* Finishing the stroke. The ‘snap’ of a brush is critical during the recovery phase of a brush stroke. Some brush lines are firmer, and the hairs bounce back and give you a lot of control. (Generally, a firmer brush is harder to control on the initial part of the stroke because it resists you; a software brush is harder to control on the finish because it doesn’t spring back off the paper.) The Da Vinci brushes are very soft, and will work extremely well if your painting style is to do your brush work as you hit the paper and then lift. If you are also controlling on the lift (e.g., that sumi-e bamboo leaf), however, the Rosemary shines and is much more appropriate. I would classify the Da Vinci brushes are truly soft, and they provide a lot of control as you dig into the stroke. But they are very hard to control on the finish; I find myself just lifting and trying to come in again, which usually is awful. The Rosemary provides very good but not excellent control as you move in (slightly less point; the resistance makes it hard to make very fine adjustments in pressure that translate into subtle brush moves). However! As you finish, the slight snap of the Rosemary brushes gives you superb control. What one would prefer depends on whether you jam in and then use your control, or whether you come in lightly and then lift quickly. This may sound subtle, but it’s a big difference in actual use. I paint both ways; I really like having both styles of brush to choose from.
These differences in feel and paint flow are a big part of learning to work with brushes for me. Until I did this comparison, I was vaguely that there were differences, but I couldn’t articulate them or quantify them until I made these comparisons. I also have a few Da Vinci Cosmo Spin brushes, which have much more snap than either of the brushes described here. I rarely use them (the round ones; the firmness in the flats I actually find very useful). They are too hard to control in the initial stroke, and they bounce back so hard they are also hard to control on the finish! I think someone with different requirements than mine, however, would love them; they just don’t suit me personally.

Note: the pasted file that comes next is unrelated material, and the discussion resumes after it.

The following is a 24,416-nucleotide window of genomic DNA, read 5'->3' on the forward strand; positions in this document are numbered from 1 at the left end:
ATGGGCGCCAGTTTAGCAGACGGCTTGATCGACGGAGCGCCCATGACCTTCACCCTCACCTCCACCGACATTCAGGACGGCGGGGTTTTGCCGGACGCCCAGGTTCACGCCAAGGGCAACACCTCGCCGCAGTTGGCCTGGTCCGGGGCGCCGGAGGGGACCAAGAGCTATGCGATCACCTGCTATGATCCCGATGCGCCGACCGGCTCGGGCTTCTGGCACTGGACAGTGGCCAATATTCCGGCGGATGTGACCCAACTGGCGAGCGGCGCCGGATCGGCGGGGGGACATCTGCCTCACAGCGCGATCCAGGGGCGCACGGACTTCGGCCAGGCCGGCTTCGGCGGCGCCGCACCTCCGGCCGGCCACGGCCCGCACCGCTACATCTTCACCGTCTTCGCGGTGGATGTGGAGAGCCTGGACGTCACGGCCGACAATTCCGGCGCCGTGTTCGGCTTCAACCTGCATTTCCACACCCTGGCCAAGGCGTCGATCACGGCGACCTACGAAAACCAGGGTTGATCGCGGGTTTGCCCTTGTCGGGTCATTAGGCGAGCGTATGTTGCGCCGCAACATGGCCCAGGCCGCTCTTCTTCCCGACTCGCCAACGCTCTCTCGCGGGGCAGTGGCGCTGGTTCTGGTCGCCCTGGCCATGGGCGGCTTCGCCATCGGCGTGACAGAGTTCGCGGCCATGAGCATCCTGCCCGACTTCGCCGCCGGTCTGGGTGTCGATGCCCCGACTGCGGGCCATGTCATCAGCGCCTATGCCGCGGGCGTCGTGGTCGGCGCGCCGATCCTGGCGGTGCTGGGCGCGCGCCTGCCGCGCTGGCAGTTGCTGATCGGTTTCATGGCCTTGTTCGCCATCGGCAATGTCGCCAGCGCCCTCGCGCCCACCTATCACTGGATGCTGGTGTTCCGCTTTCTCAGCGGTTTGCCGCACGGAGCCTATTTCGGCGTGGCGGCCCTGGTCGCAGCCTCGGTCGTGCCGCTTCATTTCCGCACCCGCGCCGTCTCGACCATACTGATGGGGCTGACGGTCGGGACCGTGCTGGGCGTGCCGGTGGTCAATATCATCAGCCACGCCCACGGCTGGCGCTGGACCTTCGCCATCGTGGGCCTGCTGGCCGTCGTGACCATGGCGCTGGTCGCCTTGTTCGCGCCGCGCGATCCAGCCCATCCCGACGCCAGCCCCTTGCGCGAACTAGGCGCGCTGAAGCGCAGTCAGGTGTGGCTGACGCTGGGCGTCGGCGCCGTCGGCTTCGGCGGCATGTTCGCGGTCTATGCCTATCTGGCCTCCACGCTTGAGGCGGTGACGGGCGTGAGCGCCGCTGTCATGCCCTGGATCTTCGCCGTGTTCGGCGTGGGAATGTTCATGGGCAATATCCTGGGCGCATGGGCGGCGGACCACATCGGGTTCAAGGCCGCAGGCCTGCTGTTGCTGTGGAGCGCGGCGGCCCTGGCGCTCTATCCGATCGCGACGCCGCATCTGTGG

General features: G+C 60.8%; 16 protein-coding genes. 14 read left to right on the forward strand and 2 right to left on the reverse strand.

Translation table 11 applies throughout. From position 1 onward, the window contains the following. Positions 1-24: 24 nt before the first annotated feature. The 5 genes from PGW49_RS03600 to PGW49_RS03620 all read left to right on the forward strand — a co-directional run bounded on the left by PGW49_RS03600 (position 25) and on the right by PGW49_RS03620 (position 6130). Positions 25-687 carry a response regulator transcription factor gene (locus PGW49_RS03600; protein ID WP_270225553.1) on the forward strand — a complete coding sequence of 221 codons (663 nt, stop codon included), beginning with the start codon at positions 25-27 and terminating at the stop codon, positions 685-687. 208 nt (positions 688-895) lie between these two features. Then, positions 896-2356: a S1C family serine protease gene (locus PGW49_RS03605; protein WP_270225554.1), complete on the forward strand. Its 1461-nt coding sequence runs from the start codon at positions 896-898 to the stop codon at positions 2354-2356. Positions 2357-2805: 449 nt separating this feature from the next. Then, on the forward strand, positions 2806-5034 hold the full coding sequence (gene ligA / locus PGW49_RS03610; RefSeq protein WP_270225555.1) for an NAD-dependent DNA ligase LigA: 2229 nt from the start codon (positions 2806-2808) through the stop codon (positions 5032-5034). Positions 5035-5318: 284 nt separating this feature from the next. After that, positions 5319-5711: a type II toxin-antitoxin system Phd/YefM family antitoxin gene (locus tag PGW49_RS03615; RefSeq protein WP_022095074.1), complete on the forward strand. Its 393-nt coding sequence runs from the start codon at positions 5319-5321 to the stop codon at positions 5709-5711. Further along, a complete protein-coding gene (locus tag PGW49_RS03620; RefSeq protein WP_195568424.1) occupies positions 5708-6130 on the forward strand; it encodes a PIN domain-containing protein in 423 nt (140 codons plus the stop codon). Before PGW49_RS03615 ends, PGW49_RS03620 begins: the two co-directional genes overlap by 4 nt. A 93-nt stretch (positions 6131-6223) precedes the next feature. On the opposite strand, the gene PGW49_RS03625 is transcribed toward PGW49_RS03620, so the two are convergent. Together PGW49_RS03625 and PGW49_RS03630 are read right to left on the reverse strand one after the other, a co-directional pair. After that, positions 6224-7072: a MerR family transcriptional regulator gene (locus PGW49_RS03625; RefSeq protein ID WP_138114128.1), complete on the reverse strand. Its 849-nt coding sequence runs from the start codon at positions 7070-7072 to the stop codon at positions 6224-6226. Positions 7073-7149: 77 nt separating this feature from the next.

One could compare this brush quality to a maritime phenomenon. Kayaks (and some other types of boats) come in two different hull styles. One has low initial stability, but high stability as you tip further. So it feels very loose all the time, but stiffens up considerably when you lean far. This is the Da Vinci brush – very subtle levels of control initially, good for fine detail, but if you go to far, it hits a wall and doesn’t have any more to give. The other type has high initial stability, but as you push more, you have a high degree of subtle control. That’s the Rosemary brush – basic level of control initially, but as you push it, it becomes a much more subtle brush. It is fun to use in the heat of the moment.
Although the two Rosemary series shared the above qualities for the most part, there were some minor differences. The Series 22 (Designer) is more pointed, but carries a bit less paint than the Series 33 and thus has slightly less flow at full stroke width. In the photo below, I painted on cold press watercolor paper. The top strokes are make with a Da Vinci (note that the first sumi-e leaf is mostly solid, indicating good early ink release, while the second stroke without refreshing the load skips a bit, but still has decent flow; also note the width is greater than the Rosemary below). The middle strokes with a Rosemary series 33 (initial stroke fairly full, but a bit rougher than the Da Vinci; next stroke without a reload very sketchy; second par of strokes similar). At bottom, the series 22 strokes are both a bit dry-brush looking, but the second stroke is very similar to the first. This was consistent across the series 22 in different sizes; it has the most even flow during use of all three lines.
I need to try these tests on hot press paper as well, but that is for another day.
Note: ignore the background paint; the test strokes are the green perylene ones.